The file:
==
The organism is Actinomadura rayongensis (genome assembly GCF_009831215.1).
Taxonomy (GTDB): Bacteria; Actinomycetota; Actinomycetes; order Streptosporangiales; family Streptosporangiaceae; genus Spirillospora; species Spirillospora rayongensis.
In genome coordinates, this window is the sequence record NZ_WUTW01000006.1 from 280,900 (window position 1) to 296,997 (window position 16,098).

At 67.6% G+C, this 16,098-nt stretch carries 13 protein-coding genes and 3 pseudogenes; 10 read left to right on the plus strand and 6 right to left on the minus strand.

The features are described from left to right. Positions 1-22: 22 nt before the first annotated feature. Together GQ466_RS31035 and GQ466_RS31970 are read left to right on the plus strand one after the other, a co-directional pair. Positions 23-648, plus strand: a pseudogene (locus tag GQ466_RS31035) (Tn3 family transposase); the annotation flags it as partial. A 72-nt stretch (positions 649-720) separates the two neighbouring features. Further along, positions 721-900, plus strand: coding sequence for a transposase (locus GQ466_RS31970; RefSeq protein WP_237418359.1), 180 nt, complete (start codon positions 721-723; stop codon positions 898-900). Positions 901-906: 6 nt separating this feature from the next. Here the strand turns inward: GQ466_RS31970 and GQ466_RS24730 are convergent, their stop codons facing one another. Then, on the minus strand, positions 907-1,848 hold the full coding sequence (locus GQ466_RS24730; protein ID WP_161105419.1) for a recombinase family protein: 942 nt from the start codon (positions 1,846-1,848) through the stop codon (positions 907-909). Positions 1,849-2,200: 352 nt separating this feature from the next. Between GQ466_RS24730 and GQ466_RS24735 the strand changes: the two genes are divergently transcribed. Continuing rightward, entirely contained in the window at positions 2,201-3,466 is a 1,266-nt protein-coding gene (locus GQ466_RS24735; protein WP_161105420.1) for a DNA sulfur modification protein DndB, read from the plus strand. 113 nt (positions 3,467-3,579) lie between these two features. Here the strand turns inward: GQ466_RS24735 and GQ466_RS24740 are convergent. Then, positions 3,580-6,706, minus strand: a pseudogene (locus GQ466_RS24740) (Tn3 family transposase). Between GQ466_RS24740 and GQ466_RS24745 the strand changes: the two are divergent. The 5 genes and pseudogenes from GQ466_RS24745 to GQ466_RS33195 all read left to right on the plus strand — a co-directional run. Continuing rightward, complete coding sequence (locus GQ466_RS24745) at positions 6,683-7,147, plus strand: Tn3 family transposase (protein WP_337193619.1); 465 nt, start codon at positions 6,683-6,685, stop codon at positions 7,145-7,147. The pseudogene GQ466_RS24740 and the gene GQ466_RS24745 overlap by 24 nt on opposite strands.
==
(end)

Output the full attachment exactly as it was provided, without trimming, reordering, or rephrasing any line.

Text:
The organism is Actinomadura rayongensis (genome assembly GCF_009831215.1).
Taxonomy (GTDB): Bacteria; Actinomycetota; Actinomycetes; order Streptosporangiales; family Streptosporangiaceae; genus Spirillospora; species Spirillospora rayongensis.
In genome coordinates, this window is the sequence record NZ_WUTW01000006.1 from 280,900 (window position 1) to 296,997 (window position 16,098).

At 67.6% G+C, this 16,098-nt stretch carries 13 protein-coding genes and 3 pseudogenes; 10 read left to right on the plus strand and 6 right to left on the minus strand.

The features are described from left to right. Positions 1-22: 22 nt before the first annotated feature. Together GQ466_RS31035 and GQ466_RS31970 are read left to right on the plus strand one after the other, a co-directional pair. Positions 23-648, plus strand: a pseudogene (locus tag GQ466_RS31035) (Tn3 family transposase); the annotation flags it as partial. A 72-nt stretch (positions 649-720) separates the two neighbouring features. Further along, positions 721-900, plus strand: coding sequence for a transposase (locus GQ466_RS31970; RefSeq protein WP_237418359.1), 180 nt, complete (start codon positions 721-723; stop codon positions 898-900). Positions 901-906: 6 nt separating this feature from the next. Here the strand turns inward: GQ466_RS31970 and GQ466_RS24730 are convergent, their stop codons facing one another. Then, on the minus strand, positions 907-1,848 hold the full coding sequence (locus GQ466_RS24730; protein ID WP_161105419.1) for a recombinase family protein: 942 nt from the start codon (positions 1,846-1,848) through the stop codon (positions 907-909). Positions 1,849-2,200: 352 nt separating this feature from the next. Between GQ466_RS24730 and GQ466_RS24735 the strand changes: the two genes are divergently transcribed. Continuing rightward, entirely contained in the window at positions 2,201-3,466 is a 1,266-nt protein-coding gene (locus GQ466_RS24735; protein WP_161105420.1) for a DNA sulfur modification protein DndB, read from the plus strand. 113 nt (positions 3,467-3,579) lie between these two features. Here the strand turns inward: GQ466_RS24735 and GQ466_RS24740 are convergent. Then, positions 3,580-6,706, minus strand: a pseudogene (locus GQ466_RS24740) (Tn3 family transposase). Between GQ466_RS24740 and GQ466_RS24745 the strand changes: the two are divergent. The 5 genes and pseudogenes from GQ466_RS24745 to GQ466_RS33195 all read left to right on the plus strand — a co-directional run. Continuing rightward, complete coding sequence (locus GQ466_RS24745) at positions 6,683-7,147, plus strand: Tn3 family transposase (protein WP_337193619.1); 465 nt, start codon at positions 6,683-6,685, stop codon at positions 7,145-7,147. The pseudogene GQ466_RS24740 and the gene GQ466_RS24745 overlap by 24 nt on opposite strands.